As a restaurant owner or manager, how many hours a week do you spend exporting and updating Excel sheets to gauge the success of your restaurant?
And when you finally have the numbers and you’ve determined your key performance metrics (KPIs), do you set data-driven restaurant goals down to the year, month, and day? Or do you look at all of the numbers on the sheet and say, “Well, my restaurant is earning money, so I must be doing something right,” and call it a day?
The truth is, restaurant numbers can tell any story you want them to tell. But in order to tell the right story and set yourself up for success, you need to set short-term and long-term goals. By doing so, you can dive into the good, the bad, and the ugly of your restaurant sales and menu analytics.
With the right restaurant analytics platform, you can even drill all the way down to the extra cheese option for your nachos to easily determine exactly which parts of your business are boosting your profits and which need improvement — instead of spending hours grappling with charts and pivot tables to get the same answer.
Net restaurant sales might be the most important metric for your business. It’s the foundation for all of your restaurant analytics. In fact, your restaurant’s success — and your investors’ success, if applicable — is wholly dependent on this number.
Net sales equals gross sales minus discounts, and it can be a pain to calculate every day if you’re stuck rifling through yesterday’s receipts. If you’re able to access that number from anywhere at any time through your restaurant analytics platform, you can focus less on finding those numbers and more on increasing those numbers.
Restaurant Goal: Increase net sales by 5% month over month
2. Increase Daily Net Restaurant Sales
Sometimes it’s helpful to zoom in a bit and see a daily snapshot of your net restaurant sales. It can help you see what promotions are or aren't working and figure out where you can lean in and give sales a boost.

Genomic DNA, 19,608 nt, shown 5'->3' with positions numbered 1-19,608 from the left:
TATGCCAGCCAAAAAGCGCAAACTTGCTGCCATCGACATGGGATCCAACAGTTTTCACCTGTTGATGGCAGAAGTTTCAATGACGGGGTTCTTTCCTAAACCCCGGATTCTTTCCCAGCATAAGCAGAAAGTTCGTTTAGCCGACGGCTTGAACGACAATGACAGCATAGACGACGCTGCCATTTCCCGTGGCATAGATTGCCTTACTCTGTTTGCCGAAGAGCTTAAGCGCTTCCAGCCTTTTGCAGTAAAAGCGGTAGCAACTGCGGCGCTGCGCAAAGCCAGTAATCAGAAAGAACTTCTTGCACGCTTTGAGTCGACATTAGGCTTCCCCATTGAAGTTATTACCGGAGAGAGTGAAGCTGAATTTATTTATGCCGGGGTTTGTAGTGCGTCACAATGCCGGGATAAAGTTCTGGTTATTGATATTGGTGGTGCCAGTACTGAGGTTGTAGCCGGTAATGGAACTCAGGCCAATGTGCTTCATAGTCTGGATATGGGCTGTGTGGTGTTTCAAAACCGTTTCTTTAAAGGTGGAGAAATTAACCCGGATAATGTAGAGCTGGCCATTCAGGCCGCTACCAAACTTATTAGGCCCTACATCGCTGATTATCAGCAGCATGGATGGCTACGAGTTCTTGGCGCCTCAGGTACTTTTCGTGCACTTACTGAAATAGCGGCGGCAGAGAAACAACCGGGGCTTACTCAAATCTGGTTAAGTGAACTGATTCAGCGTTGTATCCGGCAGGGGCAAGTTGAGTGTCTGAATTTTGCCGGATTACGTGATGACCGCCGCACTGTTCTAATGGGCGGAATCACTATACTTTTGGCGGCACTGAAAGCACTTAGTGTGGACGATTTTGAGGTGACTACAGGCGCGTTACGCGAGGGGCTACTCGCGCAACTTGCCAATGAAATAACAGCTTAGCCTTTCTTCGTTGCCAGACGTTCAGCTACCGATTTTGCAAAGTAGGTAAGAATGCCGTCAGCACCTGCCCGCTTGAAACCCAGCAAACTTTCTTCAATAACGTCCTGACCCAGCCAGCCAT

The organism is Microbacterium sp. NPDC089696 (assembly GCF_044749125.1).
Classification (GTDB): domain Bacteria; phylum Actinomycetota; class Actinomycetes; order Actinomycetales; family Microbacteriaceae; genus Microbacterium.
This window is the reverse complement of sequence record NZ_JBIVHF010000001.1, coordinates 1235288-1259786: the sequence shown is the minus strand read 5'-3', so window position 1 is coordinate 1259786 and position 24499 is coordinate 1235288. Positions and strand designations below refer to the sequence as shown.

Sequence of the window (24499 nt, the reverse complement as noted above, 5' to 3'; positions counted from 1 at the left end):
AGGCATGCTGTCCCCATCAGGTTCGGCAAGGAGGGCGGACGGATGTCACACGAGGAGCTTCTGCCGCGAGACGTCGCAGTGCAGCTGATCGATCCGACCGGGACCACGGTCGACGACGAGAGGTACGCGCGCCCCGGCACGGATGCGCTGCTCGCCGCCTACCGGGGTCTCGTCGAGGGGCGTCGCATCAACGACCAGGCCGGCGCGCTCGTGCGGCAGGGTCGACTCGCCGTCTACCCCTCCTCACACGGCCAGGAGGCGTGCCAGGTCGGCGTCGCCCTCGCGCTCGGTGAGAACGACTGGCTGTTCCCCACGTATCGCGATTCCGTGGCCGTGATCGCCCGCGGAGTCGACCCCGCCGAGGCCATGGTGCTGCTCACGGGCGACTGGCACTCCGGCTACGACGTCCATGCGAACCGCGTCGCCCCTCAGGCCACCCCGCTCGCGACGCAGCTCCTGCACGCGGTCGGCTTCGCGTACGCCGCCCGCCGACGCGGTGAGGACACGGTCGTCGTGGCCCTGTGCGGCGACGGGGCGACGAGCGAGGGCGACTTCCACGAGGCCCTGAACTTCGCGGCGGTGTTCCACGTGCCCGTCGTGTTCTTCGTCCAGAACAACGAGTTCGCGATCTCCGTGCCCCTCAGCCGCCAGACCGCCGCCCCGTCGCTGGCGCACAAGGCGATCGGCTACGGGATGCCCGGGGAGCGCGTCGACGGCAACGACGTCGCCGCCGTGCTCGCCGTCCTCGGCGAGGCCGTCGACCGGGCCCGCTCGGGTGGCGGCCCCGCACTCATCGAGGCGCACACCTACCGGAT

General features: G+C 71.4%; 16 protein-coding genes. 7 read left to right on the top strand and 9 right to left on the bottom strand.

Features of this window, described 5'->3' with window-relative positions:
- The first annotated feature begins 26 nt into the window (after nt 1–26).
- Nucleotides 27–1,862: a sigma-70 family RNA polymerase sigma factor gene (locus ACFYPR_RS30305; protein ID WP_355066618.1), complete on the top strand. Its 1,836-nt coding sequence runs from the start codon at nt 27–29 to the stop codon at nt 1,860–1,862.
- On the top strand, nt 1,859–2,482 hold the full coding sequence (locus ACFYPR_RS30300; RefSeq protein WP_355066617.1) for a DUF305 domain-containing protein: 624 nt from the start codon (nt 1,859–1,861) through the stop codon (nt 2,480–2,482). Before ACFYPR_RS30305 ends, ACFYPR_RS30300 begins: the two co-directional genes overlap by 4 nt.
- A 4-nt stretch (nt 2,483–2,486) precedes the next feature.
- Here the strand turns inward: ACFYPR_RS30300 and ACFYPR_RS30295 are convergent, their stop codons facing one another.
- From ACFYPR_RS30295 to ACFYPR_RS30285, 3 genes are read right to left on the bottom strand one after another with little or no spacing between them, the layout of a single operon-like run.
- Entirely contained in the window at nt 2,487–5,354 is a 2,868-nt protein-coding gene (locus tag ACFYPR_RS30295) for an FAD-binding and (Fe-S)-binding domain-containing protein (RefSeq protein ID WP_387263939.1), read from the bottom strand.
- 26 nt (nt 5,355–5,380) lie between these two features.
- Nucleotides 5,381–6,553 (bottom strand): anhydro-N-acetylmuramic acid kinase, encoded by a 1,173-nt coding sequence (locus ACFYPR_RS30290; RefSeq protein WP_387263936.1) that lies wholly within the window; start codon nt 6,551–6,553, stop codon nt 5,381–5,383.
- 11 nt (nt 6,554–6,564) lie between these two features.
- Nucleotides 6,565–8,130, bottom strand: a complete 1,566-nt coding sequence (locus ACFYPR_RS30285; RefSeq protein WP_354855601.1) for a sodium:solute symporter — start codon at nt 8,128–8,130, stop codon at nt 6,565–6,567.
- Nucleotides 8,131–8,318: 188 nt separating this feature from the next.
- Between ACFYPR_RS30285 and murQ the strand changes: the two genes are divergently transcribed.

Here’s an example: A restaurant ran a weekend promotion on December 14 and 15, and as you can see in the graph above, it brought in the majority of sales for the month. Without that promotion, they may have seen an average net sales per day of approximately $3,000, but now they’ve brought that number up to approximately $5,000.
The promotion obviously improved sales for this restaurant, so they might want to add it to their playbook to run once a month or quarter.
Restaurant Goal: Increase average net sales per day by 10%
3. Improve Employee Productivity (and Decrease Risk of Theft)
Restaurant sales data can also help you decide when to staff up and staff down, saving on prime cost and labor cost.
For example, the restaurant example in the graph above is busiest between 2 p.m. and 3 p.m. on Thursdays and Fridays. This means they should staff their highest-performing employees at those times to improve labor cost percentage.
Restaurant sales data can also help you catch suspicious or questionable transactions. In the example above, it’s telling that there are sales transactions happening between midnight and 6 a.m. Is the restaurant even open at that time? If you notice that there are transactions going through the system during off-hours at your restaurant, you may want to see who was staffed around that time and dig into the issue to prevent or address any theft.
Restaurant Goal: Improve labor cost percentage by 5% and decrease risk of theft
4. Improve New Revenue Streams
According to the 2019 Restaurant Success Report, 77% of diners marked loyalty programs as “Somewhat Important” or “Very Important” to the guest experience. And 59% marked gift card programs as “Somewhat Important” or “Very Important.” So, newer revenue streams like these can significantly contribute to growing your guest base.